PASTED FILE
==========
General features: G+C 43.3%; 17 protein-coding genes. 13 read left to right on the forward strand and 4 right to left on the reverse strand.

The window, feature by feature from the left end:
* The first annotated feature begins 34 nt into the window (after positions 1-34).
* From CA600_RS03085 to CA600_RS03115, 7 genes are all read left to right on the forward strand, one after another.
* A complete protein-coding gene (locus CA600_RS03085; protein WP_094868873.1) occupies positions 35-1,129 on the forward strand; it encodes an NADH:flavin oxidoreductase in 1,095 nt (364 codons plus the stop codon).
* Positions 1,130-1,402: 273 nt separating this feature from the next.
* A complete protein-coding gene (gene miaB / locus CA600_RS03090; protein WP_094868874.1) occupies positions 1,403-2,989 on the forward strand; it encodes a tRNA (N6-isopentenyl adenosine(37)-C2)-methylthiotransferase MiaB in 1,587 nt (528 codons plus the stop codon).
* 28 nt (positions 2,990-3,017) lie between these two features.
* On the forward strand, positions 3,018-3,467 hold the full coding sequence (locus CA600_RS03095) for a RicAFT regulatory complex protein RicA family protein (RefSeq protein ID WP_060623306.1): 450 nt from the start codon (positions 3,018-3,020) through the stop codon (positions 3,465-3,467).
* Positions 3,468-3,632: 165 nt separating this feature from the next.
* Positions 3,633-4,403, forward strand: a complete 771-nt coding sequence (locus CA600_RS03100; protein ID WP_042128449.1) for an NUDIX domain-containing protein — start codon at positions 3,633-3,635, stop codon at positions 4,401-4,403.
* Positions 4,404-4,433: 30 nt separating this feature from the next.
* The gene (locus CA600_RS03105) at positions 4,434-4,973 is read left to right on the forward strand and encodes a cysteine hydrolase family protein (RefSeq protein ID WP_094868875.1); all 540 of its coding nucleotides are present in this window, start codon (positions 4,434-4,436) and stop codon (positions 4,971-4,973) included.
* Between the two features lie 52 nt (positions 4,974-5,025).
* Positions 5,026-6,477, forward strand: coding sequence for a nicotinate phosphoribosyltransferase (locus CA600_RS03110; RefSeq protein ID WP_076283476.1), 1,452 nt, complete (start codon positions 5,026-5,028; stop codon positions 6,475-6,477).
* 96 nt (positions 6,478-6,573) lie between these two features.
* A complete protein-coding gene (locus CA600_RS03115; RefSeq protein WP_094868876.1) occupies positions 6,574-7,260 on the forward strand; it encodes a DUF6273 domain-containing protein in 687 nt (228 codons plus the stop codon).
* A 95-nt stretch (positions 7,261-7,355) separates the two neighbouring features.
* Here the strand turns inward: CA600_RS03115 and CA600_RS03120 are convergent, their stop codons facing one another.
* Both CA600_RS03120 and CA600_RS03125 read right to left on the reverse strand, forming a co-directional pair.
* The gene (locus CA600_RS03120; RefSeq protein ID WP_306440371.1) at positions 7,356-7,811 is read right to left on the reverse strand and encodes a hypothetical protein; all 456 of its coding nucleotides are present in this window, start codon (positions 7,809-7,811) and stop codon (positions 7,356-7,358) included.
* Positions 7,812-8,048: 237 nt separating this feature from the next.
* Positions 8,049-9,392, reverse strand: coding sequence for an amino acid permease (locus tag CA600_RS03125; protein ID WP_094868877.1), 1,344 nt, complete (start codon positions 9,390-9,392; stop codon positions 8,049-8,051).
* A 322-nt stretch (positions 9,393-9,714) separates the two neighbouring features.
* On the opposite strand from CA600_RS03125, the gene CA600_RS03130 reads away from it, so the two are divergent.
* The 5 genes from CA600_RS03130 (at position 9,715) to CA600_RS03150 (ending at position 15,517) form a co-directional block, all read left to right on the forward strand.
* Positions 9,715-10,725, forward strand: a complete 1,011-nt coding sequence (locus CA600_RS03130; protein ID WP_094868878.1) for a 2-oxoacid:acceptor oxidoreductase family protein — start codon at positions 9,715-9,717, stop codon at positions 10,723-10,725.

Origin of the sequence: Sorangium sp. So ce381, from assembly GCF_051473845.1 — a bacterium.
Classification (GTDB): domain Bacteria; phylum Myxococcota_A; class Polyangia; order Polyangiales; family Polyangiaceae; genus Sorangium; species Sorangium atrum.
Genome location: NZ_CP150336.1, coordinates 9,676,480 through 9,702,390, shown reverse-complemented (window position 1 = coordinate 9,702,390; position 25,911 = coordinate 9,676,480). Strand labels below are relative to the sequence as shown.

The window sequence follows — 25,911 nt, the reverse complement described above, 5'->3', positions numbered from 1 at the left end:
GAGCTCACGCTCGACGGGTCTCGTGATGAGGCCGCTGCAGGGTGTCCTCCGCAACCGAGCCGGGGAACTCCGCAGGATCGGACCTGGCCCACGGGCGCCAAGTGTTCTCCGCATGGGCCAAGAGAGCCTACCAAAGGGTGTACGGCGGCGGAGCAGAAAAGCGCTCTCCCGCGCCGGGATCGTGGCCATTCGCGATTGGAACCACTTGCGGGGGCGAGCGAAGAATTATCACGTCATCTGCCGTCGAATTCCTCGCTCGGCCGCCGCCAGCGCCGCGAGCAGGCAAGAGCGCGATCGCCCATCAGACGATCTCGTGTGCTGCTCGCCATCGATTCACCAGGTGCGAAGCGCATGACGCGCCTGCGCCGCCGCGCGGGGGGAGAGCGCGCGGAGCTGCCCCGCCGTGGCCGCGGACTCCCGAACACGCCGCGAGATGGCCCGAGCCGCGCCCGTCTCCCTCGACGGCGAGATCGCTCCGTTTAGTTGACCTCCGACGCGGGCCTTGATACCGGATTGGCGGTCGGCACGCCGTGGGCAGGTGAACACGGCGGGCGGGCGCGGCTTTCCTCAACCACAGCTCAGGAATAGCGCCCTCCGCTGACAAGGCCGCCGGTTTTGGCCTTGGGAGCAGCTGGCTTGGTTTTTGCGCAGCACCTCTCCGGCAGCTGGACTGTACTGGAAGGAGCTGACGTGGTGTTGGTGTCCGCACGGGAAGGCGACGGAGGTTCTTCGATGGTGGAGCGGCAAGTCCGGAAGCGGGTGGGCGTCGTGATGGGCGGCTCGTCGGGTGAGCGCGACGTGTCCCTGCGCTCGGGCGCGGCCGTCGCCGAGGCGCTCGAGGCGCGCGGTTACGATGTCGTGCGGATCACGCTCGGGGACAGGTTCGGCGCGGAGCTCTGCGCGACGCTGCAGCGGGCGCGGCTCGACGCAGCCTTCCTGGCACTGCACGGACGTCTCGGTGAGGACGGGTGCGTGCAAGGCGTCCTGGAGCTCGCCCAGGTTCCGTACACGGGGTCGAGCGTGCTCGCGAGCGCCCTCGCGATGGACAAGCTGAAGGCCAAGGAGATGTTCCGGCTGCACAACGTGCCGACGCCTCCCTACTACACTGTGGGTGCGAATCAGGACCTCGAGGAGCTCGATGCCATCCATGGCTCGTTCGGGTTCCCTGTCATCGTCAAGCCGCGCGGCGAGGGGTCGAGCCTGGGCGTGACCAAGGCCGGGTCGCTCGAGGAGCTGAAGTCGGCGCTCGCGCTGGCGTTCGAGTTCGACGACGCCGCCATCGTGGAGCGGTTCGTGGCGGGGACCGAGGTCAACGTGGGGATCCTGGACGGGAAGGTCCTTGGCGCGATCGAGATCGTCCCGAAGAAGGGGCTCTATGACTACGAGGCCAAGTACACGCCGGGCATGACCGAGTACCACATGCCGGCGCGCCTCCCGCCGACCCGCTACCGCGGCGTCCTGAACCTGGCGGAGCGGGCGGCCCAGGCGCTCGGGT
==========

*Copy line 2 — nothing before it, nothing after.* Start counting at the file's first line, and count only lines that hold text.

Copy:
The window, feature by feature from the left end: